Ouvry added, “Specifically on Durban the EU has strived to avoid any unhelpful country references in the conclusions of the meeting, including references to Israel. At the first Durban review conference in Geneva the EU largely succeeded in avoiding this with the exception of a general reference to the Declaration and Plan of Action adopted in Durban. The impact and importance of the review conference cannot be compared to a fullfledged UN conference such as the Durban Conference.”

Asked about Belgium’s refusal to pull out of the Durban II event, Ouvry noted that “Belgium as other EU member states left the room during President Ahmadinejad’s speech at the Durban review conference. A limited number of EU member states decided to leave the conference as such in the course of the proceedings. Belgium and a large majority of other EU member states decided to continue its participation.”

Ouvry declined to comment on the EU position on Durban III, saying, “I believe negotiations are still under way and I cannot comment on final Belgian or European positions at this stage.”

Responding to Ouvry’s statements, Bayefsky told the Post that some EU states had opted not to participate in Durban II before Ahmadinejad speech.

Those states, Bayefsky said, “did not leave only as a consequence of Ahmadinejad. They pulled out in advance because they recognized that the Durban Declaration and its followup processes harm the cause of combating racism...”

As for Belgium’s continued participation at Durban II, “That’s what majorities have said to minority victims of xenophobia and racism throughout the ages – the numbers do not make it right,” Bayefsky said.

She challenged the Belgian Foreign Ministry’s assertion about the EU “striving to avoid any unhelpful country references,” criticizing Ouvry sharply and saying it was “like referring to reaffirmation of Durban Declarations as just a small ‘exception,’ not the only thing that matters since it was the Durban Declaration which singles out and demonizes Israel.”

Bayefsky said Belgium was pushing the Durban Declaration against Israel and the commemoration event.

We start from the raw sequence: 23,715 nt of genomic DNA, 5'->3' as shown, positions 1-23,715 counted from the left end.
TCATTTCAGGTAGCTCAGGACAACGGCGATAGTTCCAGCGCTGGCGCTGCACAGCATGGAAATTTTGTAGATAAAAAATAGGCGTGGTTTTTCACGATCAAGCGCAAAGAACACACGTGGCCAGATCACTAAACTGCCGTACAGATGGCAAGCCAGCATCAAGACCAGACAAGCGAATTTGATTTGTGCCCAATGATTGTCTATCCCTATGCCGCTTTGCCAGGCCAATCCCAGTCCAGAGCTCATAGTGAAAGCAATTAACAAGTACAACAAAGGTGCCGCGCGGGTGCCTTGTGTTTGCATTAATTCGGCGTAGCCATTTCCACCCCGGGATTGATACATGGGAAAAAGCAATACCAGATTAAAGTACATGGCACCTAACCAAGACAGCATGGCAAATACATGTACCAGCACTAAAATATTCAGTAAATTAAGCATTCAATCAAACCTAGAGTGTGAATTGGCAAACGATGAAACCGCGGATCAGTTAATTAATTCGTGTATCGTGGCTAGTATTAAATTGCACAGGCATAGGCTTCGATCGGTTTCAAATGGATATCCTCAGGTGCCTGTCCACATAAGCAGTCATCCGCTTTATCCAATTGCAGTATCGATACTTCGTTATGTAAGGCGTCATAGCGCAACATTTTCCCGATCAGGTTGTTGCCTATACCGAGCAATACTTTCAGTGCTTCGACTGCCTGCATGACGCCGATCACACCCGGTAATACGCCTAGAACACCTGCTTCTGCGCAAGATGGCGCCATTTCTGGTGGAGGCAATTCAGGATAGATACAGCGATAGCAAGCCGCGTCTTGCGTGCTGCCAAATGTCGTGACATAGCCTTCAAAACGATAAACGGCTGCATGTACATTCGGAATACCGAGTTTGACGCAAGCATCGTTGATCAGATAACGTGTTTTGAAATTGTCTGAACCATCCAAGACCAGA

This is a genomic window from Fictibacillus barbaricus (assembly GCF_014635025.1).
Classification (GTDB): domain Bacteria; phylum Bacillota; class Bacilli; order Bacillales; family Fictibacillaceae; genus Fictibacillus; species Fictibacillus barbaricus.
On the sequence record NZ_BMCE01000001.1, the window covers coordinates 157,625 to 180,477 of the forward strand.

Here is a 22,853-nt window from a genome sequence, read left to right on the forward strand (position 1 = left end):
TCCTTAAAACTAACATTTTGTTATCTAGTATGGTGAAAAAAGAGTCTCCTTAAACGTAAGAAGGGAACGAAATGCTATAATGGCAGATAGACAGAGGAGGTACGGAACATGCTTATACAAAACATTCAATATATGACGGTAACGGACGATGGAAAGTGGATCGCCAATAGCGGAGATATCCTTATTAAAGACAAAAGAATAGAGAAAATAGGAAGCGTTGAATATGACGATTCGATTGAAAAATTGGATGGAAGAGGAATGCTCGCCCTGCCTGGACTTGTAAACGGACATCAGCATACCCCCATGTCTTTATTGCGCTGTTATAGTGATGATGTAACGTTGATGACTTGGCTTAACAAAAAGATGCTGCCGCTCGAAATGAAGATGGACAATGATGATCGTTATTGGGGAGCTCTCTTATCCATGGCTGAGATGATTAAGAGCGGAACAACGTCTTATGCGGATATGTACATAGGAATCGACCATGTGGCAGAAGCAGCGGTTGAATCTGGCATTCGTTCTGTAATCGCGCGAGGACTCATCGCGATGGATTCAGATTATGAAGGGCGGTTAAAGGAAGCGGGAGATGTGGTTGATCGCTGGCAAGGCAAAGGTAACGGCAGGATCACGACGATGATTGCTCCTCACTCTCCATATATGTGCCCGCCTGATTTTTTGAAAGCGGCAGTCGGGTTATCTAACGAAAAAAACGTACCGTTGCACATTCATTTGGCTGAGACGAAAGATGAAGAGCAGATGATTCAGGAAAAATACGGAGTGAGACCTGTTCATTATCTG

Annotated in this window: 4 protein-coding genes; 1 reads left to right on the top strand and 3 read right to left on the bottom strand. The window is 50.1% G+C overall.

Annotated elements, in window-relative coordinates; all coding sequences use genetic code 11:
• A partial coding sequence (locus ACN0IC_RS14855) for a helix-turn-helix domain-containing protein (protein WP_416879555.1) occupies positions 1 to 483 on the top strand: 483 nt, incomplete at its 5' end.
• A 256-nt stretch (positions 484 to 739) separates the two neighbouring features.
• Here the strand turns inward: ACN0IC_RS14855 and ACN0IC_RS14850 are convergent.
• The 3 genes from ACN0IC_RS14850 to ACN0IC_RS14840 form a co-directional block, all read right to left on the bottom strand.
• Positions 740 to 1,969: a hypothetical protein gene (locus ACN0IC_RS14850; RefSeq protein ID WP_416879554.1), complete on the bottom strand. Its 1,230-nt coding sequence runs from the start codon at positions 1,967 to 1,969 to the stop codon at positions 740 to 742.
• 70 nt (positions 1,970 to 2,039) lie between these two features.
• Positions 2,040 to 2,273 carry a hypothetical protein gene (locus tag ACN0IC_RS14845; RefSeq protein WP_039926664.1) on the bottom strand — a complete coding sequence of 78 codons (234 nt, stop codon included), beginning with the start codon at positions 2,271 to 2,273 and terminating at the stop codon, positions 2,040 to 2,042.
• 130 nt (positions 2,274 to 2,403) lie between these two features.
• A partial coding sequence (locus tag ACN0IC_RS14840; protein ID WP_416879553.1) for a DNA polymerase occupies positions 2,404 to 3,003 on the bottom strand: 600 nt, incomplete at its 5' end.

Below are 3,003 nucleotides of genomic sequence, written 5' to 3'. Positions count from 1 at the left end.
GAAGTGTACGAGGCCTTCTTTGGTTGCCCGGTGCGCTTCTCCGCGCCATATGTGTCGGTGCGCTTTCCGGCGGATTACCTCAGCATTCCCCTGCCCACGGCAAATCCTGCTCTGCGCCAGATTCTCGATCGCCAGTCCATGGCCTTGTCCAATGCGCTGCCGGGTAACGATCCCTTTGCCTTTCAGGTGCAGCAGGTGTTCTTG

If Belgium sought to fight racism, “there would be no need to make any mention of the Durban Declaration. They could adopt a statement against racism and refer to the convention on the elimination of all forms racial discrimination,” she said.

Leaders of pro-Israel NGOs said they were appalled at the UN’s planned commemoration of Durban.

“Any celebration of the UN’s notorious 2001 Durban conference, the iconic symbol of globalized anti-Western and anti- Israel hatred, is nothing but a political provocation designed by barbarous regimes to project their own atrocities onto the world’s democracies,” said Hillel Neuer, executive director of Geneva-based UN Watch.

“UN Watch is urging the US and the European Union to mobilize as many countries as possible to oppose the Durban III resolution,” Neuer said. “If it’s only tyrants, misogynists and racists supporting the event – like Iran, Saudi Arabia, and Sudan – it will carry little legitimacy worldwide.

“While we pray that this circus of propaganda will not take place, its proponents should recall that their 2009 Durban II conference in Geneva was defeated. Major countries pulled out, embarrassing the organizers,” Neuer said. “Fearing that even more would pull out, the UN dropped all express references to Israel or to the so-called ‘defamation of Islam.’

“Significantly, UN Watch and its allies brought thousands of activists to a series of megaevents that seized the public space, captured international attention and reframed the narrative,” he said. “The real champions of human rights owned the streets. If Durban III is convened, UN Watch will once again take vigorous action to thwart the attempt of anti-democratic, anti-Western and anti- Israel forces to recreate the hatred of the 2001 Durban conference in the streets of New York.”

“Tragically, Durban I emphasized the exploitation of universal human rights as a weapon against Israel,” said Gerald Steinberg, president of NGO Monitor. “The [conference’s] NGO forum allowed 1,500 organizations, led by Human Rights Watch and Amnesty International, to hijack the rhetoric of moral values, marking the initiation of lawfare, BDS [Boycott, Divestment and Sanctions], and ‘apartheid’ language that stands in stark contrast to an environment needed for peace in the region.”

Anti-Defamation League National Director Abraham Foxman told the Post that the UN’s prospective commemoration was “outrageous and shameful.

“The Durban conference notoriously became a vehicle to promote anti-Semitism and incite hatred against Israel,” Foxman said, adding that Durban I “marked the start of a new chapter in the efforts to use UN forums and mechanisms to vilify Israel and the Jewish people.

“It represented a colossal failure of the international community to prevent the perversion of a UN conference designed to address the scourge of racism, discrimination, xenophobia and all forms of intolerance,” Foxman said.

The UN, he said, “should not continue to bring attention to the Durban hatefest."

“No amount of follow up conferences will be able to paper over the damage caused by that anti-Jewish spectacle,” Foxman said.